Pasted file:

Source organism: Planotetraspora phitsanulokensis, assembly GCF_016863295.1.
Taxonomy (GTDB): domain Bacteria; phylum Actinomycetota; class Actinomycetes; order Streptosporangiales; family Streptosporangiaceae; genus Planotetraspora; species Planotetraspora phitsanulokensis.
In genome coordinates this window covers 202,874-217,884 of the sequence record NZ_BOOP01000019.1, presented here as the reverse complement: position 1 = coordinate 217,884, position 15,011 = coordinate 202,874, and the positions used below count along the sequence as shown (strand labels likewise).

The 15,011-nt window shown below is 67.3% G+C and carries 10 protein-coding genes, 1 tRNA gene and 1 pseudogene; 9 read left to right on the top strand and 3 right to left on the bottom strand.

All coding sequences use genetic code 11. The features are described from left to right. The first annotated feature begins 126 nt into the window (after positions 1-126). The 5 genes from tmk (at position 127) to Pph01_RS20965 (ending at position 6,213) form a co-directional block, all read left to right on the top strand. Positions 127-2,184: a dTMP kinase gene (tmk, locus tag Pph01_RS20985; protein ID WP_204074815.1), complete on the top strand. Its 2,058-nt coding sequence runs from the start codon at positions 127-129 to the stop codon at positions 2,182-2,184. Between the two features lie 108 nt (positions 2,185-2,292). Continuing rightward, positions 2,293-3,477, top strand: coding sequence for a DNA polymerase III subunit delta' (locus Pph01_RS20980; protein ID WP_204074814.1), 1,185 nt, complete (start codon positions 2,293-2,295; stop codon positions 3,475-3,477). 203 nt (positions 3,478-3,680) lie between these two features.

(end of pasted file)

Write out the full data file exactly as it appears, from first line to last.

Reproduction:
Source organism: Planotetraspora phitsanulokensis, assembly GCF_016863295.1.
Taxonomy (GTDB): domain Bacteria; phylum Actinomycetota; class Actinomycetes; order Streptosporangiales; family Streptosporangiaceae; genus Planotetraspora; species Planotetraspora phitsanulokensis.
In genome coordinates this window covers 202,874-217,884 of the sequence record NZ_BOOP01000019.1, presented here as the reverse complement: position 1 = coordinate 217,884, position 15,011 = coordinate 202,874, and the positions used below count along the sequence as shown (strand labels likewise).

The 15,011-nt window shown below is 67.3% G+C and carries 10 protein-coding genes, 1 tRNA gene and 1 pseudogene; 9 read left to right on the top strand and 3 right to left on the bottom strand.

All coding sequences use genetic code 11. The features are described from left to right. The first annotated feature begins 126 nt into the window (after positions 1-126). The 5 genes from tmk (at position 127) to Pph01_RS20965 (ending at position 6,213) form a co-directional block, all read left to right on the top strand. Positions 127-2,184: a dTMP kinase gene (tmk, locus tag Pph01_RS20985; protein ID WP_204074815.1), complete on the top strand. Its 2,058-nt coding sequence runs from the start codon at positions 127-129 to the stop codon at positions 2,182-2,184. Between the two features lie 108 nt (positions 2,185-2,292). Continuing rightward, positions 2,293-3,477, top strand: coding sequence for a DNA polymerase III subunit delta' (locus Pph01_RS20980; protein ID WP_204074814.1), 1,185 nt, complete (start codon positions 2,293-2,295; stop codon positions 3,475-3,477). 203 nt (positions 3,478-3,680) lie between these two features.